A review of the vignette, Rindar's Response, a requirement of lesson 4 EWW
|Author: Percy Goodfellow
Vignette: Rindar’s Response
Good poetry Goodfellow! You’re a poet and don’t know it.
You only used 1K of the allocated word count…You might have shown how Volusia was dealing with the decision, and how the Elders were responding.
I see the first of the crisis developing and it is a definite crisis. It is a struggle for his life against long odds. The reader is prepared for the trial and enters it expecting Rindar to acquit himself well.
Does the CC begin to experience an identity crisis?
As Rindar faces imminent death he becomes stoic and prepares himself by making peace with the Gods. This is evidenced by his prayer.
Is he/she at war with themselves, his/her own worst enemy?
The reason he is in this situation is because he allowed himself to be lured into a position that would have compromised his sense of honor. He does not regret his decision but concedes that he brought the crisis upon himself.
Show how the CC's actions spark a crisis.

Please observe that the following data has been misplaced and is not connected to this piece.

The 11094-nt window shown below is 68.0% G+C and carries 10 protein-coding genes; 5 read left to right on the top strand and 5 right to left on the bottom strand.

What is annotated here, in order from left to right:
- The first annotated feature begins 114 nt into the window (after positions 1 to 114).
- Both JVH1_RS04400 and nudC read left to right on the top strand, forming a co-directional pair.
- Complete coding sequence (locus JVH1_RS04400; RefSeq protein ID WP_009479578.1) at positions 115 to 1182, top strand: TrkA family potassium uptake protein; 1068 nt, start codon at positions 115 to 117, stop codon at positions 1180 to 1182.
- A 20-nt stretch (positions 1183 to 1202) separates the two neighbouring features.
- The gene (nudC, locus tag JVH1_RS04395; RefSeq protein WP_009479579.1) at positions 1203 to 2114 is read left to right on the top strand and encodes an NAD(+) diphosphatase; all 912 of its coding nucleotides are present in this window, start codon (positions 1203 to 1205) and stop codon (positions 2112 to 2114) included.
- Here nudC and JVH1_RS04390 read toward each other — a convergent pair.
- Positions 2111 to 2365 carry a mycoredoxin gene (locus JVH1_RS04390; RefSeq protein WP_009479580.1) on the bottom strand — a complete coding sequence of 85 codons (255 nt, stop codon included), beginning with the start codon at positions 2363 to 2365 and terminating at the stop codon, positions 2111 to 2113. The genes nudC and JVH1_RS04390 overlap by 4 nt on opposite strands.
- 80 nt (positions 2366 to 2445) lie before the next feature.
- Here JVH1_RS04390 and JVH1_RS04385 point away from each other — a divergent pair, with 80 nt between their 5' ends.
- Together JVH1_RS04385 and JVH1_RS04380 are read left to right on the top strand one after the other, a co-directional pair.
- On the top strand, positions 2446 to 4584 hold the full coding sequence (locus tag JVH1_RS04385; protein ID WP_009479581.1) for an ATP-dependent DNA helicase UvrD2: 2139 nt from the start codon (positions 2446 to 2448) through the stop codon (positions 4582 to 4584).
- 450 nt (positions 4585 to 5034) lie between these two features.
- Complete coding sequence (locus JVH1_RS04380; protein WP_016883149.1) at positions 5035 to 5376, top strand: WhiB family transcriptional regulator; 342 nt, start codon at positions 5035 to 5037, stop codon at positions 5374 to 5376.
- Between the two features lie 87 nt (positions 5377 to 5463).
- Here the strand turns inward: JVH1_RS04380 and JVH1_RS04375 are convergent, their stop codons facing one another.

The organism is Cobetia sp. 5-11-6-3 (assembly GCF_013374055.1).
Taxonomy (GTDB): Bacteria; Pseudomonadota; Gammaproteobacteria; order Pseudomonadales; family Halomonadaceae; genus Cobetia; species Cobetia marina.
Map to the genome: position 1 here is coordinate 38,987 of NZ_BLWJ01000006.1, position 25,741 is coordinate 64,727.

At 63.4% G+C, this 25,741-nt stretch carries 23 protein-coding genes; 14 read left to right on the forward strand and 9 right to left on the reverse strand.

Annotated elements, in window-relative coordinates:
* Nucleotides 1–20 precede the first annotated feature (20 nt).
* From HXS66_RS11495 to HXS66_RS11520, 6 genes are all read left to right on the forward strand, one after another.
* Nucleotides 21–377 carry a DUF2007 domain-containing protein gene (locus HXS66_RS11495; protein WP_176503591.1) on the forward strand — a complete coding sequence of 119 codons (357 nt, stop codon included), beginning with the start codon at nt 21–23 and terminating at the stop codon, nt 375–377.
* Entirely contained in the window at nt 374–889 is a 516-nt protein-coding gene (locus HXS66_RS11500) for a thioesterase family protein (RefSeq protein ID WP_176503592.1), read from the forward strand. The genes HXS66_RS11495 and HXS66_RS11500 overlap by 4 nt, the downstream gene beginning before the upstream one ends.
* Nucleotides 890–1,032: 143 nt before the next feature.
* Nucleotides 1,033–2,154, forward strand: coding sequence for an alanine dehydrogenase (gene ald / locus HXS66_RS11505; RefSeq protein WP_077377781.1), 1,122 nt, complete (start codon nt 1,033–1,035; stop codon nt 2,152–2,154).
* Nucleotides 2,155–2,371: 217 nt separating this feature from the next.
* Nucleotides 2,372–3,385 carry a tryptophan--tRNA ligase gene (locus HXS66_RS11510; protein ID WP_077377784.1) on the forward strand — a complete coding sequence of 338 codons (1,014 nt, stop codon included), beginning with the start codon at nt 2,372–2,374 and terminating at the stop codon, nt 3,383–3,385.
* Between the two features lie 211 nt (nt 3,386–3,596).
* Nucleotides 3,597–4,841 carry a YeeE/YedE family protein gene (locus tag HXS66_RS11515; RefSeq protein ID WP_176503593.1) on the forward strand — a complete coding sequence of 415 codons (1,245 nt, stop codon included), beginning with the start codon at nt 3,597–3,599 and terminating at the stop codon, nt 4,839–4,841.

When challenged to take the place of a young boy who had little chance to survive the contest, he chose to do so.
Is this one the smallest of the ones to follow?
He will face two more that build in magnitude.
Do you show the beginnings of a meltdown?
Rindar is not melting down…. He has a plan and is determined to make it work even though he concedes that surviving the ordeal is not very likely.
Does the CC begin to question where the story is leading?
The story is leading to a confrontation with Lord Marcutti and what the future holds for himself and Volusia.
Does the vignette show the CC caught up between what he/she thinks is important as opposed to what really is?
Rindar is a man of honor and principle. Acting on his core beliefs he takes the action of his choices freely and without regret.
You addressed the lesson requirements contained in the checklist.